ISSN 1470-3947 (print) | ISSN 1479-6848 (online)

Endocrine Abstracts (2013) 31 P83 | DOI: 10.1530/endoabs.31.P83

SDHB mutation and a large asymptomatic paraganglioma in a young woman: the importance of taking a good family history

Stuart Foster1, Julian Barwell1,2, David Lloyd1,2 & Miles Levy1,2

1University of Leicester, Leicester, UK; 2University of Leicester Hospitals, Leicester, UK.

Succinate dehydrogenase subunit B (SDHB) mutations are associated with a high risk of developing pheochromocytomas, paragangliomas and renal cell tumours. The risk of malignancy is also higher than that of other SDH mutations.

A 23-year-old woman was referred to endocrine clinic following confirmation of an SDHB mutation. Her family was screened when a relative underwent a medical, prior to starting a new job, and a significant family history of renal tumours was discovered. The patient’s grandmother had two siblings with renal cancer and a further sibling with bone metastases of unknown origin. The patient’s uncle, mother and brother were found to have SDHB mutations. The uncle was discovered to have a renal tumour whereas the mother had normal imaging and biochemistry; the brother is currently under investigation.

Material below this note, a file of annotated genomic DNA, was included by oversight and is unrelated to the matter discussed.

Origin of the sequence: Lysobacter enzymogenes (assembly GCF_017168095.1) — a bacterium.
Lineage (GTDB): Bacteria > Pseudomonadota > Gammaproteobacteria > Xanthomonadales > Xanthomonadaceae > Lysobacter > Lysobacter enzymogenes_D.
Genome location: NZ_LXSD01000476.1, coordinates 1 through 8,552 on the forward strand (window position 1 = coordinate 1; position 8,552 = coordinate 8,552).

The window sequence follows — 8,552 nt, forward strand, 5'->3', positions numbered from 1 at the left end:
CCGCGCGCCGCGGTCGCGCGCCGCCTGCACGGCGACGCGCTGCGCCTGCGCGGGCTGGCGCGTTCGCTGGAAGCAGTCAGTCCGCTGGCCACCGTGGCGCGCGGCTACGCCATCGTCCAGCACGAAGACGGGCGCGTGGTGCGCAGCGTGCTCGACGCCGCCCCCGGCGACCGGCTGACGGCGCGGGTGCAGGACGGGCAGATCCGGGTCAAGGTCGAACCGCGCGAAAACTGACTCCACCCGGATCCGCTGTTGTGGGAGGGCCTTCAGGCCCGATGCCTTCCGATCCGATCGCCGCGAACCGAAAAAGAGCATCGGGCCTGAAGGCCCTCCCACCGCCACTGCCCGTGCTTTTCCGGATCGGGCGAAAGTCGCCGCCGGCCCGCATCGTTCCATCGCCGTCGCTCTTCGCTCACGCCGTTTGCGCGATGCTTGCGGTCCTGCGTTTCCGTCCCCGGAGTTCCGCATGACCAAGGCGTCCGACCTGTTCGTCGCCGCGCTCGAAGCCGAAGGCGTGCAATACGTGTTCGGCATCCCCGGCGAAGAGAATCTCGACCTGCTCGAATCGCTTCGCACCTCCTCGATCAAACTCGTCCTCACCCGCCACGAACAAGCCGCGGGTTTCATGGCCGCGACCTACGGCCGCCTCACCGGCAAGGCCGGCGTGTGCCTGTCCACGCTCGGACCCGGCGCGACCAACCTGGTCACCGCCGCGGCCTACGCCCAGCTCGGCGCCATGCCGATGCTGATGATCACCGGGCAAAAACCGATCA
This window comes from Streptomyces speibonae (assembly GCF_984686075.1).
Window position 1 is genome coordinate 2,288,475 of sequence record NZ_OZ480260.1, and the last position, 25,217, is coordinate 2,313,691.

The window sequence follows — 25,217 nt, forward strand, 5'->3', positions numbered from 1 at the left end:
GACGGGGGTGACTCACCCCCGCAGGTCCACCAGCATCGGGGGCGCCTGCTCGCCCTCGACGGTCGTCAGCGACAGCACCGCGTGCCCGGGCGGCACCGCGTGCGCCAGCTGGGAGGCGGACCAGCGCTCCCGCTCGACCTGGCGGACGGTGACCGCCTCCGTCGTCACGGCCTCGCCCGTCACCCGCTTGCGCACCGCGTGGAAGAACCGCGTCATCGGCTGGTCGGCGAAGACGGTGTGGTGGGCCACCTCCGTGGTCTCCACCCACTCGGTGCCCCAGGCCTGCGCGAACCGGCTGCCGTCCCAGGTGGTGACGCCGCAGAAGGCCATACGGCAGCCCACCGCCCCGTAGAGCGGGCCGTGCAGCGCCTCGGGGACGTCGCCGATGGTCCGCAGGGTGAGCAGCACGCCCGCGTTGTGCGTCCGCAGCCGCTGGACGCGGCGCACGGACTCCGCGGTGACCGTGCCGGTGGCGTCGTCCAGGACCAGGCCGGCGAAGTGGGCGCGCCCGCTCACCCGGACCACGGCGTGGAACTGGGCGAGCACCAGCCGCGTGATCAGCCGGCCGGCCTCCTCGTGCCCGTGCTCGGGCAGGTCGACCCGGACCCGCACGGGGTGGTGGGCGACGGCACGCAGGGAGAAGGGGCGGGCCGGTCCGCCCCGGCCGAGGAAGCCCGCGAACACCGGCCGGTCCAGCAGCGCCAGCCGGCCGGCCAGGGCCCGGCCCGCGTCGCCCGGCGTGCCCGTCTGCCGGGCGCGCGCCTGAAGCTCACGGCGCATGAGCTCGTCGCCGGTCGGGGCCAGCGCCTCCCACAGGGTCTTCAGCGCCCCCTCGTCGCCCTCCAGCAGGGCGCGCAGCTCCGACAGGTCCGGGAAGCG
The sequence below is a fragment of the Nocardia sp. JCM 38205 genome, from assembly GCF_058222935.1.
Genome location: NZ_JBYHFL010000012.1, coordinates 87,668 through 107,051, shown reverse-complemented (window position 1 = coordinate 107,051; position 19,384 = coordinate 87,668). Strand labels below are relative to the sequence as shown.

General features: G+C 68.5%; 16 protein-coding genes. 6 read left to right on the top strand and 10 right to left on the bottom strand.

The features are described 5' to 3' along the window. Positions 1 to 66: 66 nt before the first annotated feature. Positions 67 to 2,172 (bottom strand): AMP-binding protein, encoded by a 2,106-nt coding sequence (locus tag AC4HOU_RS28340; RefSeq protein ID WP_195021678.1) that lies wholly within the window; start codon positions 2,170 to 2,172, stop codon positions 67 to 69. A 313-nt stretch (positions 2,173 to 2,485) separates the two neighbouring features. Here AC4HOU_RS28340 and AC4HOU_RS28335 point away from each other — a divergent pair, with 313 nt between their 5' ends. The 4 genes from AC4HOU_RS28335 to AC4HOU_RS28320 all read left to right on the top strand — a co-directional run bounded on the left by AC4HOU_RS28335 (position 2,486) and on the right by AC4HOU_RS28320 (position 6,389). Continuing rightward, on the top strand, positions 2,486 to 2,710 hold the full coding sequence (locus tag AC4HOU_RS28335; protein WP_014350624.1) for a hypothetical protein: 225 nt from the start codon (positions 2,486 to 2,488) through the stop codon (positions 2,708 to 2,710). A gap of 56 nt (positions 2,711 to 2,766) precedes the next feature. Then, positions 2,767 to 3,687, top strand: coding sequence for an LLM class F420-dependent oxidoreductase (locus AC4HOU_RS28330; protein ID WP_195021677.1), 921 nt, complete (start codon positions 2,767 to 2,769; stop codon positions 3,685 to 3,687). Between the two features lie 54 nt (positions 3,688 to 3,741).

The patient had no symptoms of a catecholamine-producing tumour, did not complain of back pain or abdominal pain and had normal urinary catecholamines. A routine screening CT scan of the abdomen, however, revealed a large, heretogeneously enhancing mass in the right para-aortic region, arising from the organ of Zuckerkandl. Pre-operative clinical examination confirmed the presence of an abdominal mass. Surgical resection of the mass was difficult as it was adherent to all surrounding tissue. The mass measured 10×6.3×11.2 cm and immunohistochemistry confirmed it to be a benign paraganglioma.

This case demonstrates the importance of genetic screening when considering SDH mutations. Due to non-penetrance, a three-generation family history is necessary as the relevant diseases may appear to ‘skip’ a generation. This young woman had a very large tumour which was detected in the absence of symptoms and would not have been diagnosed if the physician conducting the medical had missed the strong family history of renal cancer. Early detection is especially important due to the malignant potential of these tumours.

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